Luxury Retailers Have To Sell Experiences To Keep Asian Consumers Interested

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Shoppers walk past a Christian Dior store in Shanghai in June 2017. (Photographer: Qilai Shen/Bloomberg)

The buzzword that drives retail today is experience. And if luxury retail is to retain its place at the top, it must capitalize on the so-called “experience economy” to engage discerning consumers.

Spending is shifting from traditional products to experiences, according to business strategist B. Joseph Pine II. A Boston Consulting Group report found that of the $1.8 trillion USD spent on “luxuries” in 2013, nearly 55% was actually spent on luxury experiences.

This is particularly relevant in Asia, a major engine for luxury retail. For instance, despite an economic slowdown, overseas Chinese consumption of luxury goods in 2015 accounted for 46% of luxury purchases globally.

Digitally-driven

Increasingly, the experience economy is digitally-driven. Luxury conglomerate LVMH understands this and recently launched 24Sevres.com, its highly-anticipated foray into multi-brand e-commerce. According to its CEO Bernard Arnault, LVMH aims to offer a truly differentiated online experience that clients can enjoy anytime, anywhere.

Instead of editorial content, clients experience moving images and innovative visual merchandising such as instant video-styling consultations. Asia, which represents almost one-third of LVMH global sales, is expected to be a major market for 24Sevres.com.

Technology gurus working with retail brands also say that the holy grail for retailers now is creating “digital empathy” — leveraging technology to humanize the brandand feel what the consumer feels. That insight creates bespoke shopping experiences that recognize individual tastes, and is especially relevant for global companies since different cultures have different preferences.

Social media fix

Luxury brands are also reaching out to consumers by creating a social media experience. In China, the world’s largest social network market, brands such as Longchamp, Burberry and LVMH have partnered Tencent Holdings and its vast networks for online luxury retail. Longchamp and Burberry are using WeChat, China’s most popular messaging app, to sell handbags and clothes, while LVMH’s Givenchy and Dior are demand-testing their products through flash sales on the platform.

This photo taken on June 27, 2017 shows a woman making purchases through her smartphone at a shop in Beijing. (WANG ZHAO/AFP/Getty Images)

Fusing social media, which encourages content generation and sharing, with luxury retail looks to be a promising recipe. Social media in China is also well-suited for luxury e-commerce as payment services such as WeChat Pay and Alipay are part of a massive e-commerce ecosystem that is projected to reach $870 billion USD this year.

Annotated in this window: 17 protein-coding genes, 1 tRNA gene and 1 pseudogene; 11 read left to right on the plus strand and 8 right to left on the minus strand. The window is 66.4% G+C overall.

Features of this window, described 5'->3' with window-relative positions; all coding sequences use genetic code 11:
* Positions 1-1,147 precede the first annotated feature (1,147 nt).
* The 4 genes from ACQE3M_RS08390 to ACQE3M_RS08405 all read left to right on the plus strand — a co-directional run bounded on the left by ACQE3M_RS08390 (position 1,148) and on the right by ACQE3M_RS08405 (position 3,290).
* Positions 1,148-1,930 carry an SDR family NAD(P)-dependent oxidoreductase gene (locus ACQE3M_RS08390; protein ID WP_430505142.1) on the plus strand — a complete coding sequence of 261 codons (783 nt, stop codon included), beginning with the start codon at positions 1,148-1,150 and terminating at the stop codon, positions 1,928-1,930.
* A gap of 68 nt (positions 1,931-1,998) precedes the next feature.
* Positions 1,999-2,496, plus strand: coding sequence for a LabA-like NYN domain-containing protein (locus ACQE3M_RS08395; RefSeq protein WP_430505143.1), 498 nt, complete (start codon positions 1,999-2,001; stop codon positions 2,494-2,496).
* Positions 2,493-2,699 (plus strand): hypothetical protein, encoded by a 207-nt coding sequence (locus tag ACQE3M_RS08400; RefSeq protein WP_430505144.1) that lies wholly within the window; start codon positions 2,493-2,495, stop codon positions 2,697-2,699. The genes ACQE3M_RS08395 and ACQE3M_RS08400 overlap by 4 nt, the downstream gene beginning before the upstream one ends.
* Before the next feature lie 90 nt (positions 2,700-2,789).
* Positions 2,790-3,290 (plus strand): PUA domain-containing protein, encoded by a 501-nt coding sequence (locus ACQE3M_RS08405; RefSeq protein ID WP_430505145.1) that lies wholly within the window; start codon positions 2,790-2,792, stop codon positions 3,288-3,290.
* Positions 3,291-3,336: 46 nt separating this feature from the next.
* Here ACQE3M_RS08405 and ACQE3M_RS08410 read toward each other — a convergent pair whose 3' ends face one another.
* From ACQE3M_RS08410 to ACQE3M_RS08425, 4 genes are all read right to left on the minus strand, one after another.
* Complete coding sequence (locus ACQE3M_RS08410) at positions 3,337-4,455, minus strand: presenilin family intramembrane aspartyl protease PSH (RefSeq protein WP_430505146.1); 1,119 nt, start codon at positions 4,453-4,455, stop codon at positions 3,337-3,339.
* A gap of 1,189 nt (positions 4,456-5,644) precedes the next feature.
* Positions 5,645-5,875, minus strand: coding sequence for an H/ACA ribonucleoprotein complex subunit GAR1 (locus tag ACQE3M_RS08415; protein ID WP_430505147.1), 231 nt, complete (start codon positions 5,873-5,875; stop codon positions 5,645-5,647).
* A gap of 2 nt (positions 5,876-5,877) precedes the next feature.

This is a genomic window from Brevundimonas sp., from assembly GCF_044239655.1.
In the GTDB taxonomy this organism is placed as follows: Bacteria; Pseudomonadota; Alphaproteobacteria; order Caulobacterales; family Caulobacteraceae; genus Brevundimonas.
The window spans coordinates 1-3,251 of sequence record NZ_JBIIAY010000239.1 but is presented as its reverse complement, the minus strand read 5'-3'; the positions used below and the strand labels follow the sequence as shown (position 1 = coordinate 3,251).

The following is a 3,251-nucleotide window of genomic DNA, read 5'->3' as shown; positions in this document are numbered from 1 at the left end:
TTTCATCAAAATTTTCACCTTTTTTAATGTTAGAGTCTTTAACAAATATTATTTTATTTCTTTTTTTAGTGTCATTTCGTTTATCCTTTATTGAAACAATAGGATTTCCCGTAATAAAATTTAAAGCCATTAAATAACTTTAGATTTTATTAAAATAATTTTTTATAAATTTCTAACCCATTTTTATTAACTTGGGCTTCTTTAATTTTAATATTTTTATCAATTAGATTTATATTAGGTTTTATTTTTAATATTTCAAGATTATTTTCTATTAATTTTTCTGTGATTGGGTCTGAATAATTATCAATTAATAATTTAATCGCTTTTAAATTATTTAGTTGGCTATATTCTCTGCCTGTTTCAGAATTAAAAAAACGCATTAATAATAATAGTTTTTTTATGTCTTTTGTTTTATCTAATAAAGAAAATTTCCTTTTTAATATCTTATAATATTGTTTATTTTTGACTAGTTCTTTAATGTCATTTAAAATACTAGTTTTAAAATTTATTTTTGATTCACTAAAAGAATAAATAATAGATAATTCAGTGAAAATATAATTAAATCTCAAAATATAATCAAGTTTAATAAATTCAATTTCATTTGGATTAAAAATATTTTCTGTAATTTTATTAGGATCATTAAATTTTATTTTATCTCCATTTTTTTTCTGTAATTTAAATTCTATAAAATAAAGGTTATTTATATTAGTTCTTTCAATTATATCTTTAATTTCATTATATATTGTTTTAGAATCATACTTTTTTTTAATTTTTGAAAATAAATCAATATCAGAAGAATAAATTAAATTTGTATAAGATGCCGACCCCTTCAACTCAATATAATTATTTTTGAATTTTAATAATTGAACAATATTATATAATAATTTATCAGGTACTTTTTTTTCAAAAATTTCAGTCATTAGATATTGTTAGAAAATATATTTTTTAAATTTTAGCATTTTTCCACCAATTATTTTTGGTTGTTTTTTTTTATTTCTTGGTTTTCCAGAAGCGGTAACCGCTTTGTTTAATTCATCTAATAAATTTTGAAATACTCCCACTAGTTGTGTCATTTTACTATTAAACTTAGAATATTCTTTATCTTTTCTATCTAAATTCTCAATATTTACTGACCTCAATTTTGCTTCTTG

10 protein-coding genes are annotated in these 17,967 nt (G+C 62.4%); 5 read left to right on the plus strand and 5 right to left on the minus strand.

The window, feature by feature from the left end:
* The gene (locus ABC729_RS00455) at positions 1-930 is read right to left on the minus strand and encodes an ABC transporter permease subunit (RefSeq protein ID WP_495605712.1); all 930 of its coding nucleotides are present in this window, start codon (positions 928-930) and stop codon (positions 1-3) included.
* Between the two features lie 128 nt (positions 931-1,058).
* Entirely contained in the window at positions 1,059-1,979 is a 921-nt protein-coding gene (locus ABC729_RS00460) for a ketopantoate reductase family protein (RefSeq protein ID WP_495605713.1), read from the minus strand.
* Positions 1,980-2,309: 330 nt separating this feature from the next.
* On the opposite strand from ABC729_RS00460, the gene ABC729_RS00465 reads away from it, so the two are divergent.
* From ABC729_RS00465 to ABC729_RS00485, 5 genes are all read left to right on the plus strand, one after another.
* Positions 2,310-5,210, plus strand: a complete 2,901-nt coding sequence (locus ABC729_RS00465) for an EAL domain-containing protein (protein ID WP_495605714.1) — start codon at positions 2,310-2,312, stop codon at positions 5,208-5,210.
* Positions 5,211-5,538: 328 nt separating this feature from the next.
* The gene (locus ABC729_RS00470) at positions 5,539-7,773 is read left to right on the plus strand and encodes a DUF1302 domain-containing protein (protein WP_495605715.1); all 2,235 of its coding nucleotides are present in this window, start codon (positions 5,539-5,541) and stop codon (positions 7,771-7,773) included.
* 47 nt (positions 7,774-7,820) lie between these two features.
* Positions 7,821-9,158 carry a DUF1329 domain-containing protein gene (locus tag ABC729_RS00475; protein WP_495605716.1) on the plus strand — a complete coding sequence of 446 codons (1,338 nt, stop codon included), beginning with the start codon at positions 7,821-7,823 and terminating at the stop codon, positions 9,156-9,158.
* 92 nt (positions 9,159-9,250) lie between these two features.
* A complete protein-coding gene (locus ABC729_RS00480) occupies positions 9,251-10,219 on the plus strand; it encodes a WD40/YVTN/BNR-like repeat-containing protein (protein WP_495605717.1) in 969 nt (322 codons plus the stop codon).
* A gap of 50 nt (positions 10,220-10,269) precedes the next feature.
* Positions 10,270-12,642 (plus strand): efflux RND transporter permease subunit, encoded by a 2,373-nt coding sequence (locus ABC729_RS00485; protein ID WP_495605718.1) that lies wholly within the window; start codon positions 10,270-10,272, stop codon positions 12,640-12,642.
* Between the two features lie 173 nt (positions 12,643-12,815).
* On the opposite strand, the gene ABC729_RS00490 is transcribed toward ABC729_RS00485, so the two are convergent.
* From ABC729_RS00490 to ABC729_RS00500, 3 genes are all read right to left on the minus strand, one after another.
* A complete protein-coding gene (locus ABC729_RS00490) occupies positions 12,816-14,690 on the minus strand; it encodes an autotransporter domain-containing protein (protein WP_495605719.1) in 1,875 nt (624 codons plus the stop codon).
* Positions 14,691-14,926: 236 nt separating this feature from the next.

A step further with VR

Taking e-commerce a step further conjures a virtual luxury experience that blends seamlessly with the physical one. Technologies in virtual reality (VR) and augmented reality (AR) have the potential to revolutionize luxury retail. VR immerses the consumer in a multi-sensory simulated world at the touch of a button (front-row seats to Paris Fashion Week, anyone?), while the ability of AR to bring the virtual world into the real one is only limited by the imagination.

Farfetch, the global digital platform for independent luxury boutiques, recently held an event to showcase “The Store of the Future” where it unveiled an array of new technologies to bridge the online and offline worlds. Think facial recognition that allows customized sales pitches according to a customer’s mood, or interactive holographic displays.

Attendees wear goggles to sample Virtual Reality during the Intel press conference at the 2017 Consumer Electronics Show in Las Vegas, Nevada, on January 4, 2017. (Photo: FREDERIC J. BROWN/AFP/Getty Images)

Although technology can transform the luxury experience, the real world still matters. A Bain & Company report projects that although 70% of high-end purchases are influenced by online interactions, physical stores will continue to play a critical role as 75% of sales will still occur in a physical location by 2025. What may change is the role the physical store plays overall. Farfetch founder José Neves envisions the new retail era to be one of “augmented retail” where the consumer shifts seamlessly between the digital and physical realms.

Innovations in the experience economy should enhance, not replace, the human experience, for that is the ultimate luxury.

By Herbert Sim Courtesy Forbes

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